Fashion trends historically start in Europe and make their way to the US…are retirement trends the next trend to jump across the pond? The list of countries that are examining raising the retirement age or ones that have already raised continues to grow. Spain recently announced that it has approved a plan to raise the retirement age to keep funding its pensions despite an aging population by raising the age from 65 to 67. Greece has been in the press lately with all of its financial problems and recently said it wanted to increase the average retirement age from 61 to 63 by 2015 but that has resulted in massive strikes by workers in the country. The United Kingdom has discussed eliminating the mandatory retirement age or increasing it stating that it could be a big boost to its economy.
Under current US federal law for Social Security benefits, for people born in 1943 through 1954, the full retirement age is 66. The full retirement age will increase gradually each year until it reaches age 67 for people born in 1960 or later. How soon will this go to 68, 69, 70? America is not immune to the global financial issues and with the federal deficit growing, realistic choices are to raise taxes and/or prolong distribution of Social Security benefits. Former Federal Reserve Chairman Paul Volcker and economic adviser to President Barack Obama recently advocated gradually raising the retirement age to reduce the stress on the Social Security system from the retiring Baby Boom demographic bulge. In an interview on Bloomberg Television on Friday, February 19th, Volcker stated that the the Social Security program should raise the retirement age by maybe a year or so and that the increase should be implemented on a gradual basis over 15 to 20 years.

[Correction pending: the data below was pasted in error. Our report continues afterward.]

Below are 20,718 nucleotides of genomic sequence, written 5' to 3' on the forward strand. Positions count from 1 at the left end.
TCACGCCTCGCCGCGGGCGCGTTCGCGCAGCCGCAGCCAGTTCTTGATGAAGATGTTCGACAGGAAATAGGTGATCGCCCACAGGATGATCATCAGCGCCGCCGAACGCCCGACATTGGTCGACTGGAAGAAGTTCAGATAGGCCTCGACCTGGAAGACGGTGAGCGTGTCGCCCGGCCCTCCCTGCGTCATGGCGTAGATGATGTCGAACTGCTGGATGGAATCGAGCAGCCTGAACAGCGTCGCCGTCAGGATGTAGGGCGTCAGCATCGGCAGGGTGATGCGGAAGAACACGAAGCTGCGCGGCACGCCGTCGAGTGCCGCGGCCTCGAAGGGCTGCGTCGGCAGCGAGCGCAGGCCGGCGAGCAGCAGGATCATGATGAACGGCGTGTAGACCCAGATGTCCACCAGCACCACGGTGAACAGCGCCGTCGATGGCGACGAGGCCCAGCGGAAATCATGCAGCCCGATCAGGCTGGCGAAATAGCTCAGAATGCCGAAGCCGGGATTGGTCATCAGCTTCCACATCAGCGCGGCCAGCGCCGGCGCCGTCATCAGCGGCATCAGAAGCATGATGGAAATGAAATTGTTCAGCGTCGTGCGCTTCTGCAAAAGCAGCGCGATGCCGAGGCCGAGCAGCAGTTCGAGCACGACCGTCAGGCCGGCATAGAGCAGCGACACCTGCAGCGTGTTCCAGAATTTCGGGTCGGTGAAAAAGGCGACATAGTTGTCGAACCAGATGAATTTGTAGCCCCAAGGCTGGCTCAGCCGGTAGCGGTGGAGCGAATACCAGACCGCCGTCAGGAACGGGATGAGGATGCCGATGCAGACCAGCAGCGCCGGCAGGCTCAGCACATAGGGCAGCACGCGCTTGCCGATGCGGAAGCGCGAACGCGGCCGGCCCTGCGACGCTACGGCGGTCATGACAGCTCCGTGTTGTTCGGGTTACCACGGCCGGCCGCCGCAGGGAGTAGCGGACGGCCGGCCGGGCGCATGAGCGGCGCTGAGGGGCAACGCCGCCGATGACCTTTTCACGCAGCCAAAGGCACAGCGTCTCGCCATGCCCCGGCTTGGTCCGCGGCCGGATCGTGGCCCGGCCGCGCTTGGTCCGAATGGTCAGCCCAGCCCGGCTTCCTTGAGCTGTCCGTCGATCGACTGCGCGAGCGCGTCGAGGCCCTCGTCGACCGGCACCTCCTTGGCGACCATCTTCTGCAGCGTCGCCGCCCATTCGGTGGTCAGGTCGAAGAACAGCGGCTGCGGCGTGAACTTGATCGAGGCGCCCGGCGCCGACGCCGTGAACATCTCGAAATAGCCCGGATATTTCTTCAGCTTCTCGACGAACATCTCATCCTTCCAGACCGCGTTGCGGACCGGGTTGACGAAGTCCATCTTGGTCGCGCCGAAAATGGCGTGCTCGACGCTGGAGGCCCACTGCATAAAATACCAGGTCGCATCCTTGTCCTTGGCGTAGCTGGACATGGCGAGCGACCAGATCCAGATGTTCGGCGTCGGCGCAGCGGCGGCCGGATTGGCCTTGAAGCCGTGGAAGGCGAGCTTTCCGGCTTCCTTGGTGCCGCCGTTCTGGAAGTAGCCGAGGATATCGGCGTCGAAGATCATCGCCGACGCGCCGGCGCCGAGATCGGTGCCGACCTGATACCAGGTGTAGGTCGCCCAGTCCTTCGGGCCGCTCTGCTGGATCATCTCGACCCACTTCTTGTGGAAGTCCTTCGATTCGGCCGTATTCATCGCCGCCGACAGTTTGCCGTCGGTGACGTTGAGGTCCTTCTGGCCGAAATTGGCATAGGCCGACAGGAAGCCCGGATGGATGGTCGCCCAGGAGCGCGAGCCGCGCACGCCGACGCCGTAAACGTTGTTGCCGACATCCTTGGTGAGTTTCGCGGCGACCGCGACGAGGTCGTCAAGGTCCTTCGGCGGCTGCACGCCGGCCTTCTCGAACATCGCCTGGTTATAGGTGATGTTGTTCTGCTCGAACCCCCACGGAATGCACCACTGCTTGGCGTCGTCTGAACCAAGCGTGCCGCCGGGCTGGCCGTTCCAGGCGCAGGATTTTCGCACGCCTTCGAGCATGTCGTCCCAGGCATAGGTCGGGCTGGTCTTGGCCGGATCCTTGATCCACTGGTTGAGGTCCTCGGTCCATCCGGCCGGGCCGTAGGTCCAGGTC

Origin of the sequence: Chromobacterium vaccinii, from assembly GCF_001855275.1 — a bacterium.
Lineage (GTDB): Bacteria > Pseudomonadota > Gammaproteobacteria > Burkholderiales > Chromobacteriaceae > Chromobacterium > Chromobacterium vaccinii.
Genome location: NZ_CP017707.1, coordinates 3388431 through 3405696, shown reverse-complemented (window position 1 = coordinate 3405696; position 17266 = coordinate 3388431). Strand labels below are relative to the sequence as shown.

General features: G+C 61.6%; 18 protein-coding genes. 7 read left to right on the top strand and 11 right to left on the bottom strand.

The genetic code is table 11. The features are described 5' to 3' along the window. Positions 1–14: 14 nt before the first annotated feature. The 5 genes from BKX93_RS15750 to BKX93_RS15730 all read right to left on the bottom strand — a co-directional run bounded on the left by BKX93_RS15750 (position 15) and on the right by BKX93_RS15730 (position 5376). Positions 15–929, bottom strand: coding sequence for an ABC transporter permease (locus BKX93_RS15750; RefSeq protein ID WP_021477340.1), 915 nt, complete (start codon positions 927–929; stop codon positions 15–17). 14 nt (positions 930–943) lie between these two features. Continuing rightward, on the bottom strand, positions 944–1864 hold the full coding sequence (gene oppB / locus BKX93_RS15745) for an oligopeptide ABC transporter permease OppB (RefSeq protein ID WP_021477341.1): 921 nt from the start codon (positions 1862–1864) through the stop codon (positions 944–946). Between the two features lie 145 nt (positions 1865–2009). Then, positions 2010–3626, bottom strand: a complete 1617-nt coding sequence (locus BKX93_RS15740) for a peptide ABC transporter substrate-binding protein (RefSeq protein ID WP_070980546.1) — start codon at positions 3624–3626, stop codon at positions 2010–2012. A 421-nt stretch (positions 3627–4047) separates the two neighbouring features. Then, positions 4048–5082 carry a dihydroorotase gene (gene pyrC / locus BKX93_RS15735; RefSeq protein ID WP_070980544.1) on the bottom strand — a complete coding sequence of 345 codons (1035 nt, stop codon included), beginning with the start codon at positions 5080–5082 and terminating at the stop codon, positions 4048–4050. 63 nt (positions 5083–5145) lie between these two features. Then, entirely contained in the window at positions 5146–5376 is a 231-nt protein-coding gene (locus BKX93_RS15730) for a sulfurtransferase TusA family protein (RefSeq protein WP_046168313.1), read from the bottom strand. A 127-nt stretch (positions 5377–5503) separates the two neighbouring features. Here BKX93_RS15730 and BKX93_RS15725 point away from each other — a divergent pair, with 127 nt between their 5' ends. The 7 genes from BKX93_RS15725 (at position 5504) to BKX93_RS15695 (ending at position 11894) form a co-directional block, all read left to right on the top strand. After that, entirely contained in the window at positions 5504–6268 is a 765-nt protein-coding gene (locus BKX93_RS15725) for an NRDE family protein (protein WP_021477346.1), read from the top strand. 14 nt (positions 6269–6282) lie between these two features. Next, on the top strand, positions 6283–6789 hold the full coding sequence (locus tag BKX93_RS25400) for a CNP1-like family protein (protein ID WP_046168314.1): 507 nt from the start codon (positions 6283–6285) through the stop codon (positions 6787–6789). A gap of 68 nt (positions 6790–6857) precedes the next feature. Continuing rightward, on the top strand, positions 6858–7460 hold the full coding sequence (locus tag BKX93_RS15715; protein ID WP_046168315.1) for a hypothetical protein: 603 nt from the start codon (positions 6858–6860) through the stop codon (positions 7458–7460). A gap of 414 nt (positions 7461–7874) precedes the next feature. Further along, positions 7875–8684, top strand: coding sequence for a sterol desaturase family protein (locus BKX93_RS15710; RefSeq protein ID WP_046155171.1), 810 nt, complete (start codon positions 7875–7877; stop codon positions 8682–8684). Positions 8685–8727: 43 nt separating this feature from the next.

Let’s see how fast this issue bubbles up in the current state of US politics…it will be a bitter pill to swallow for the American public.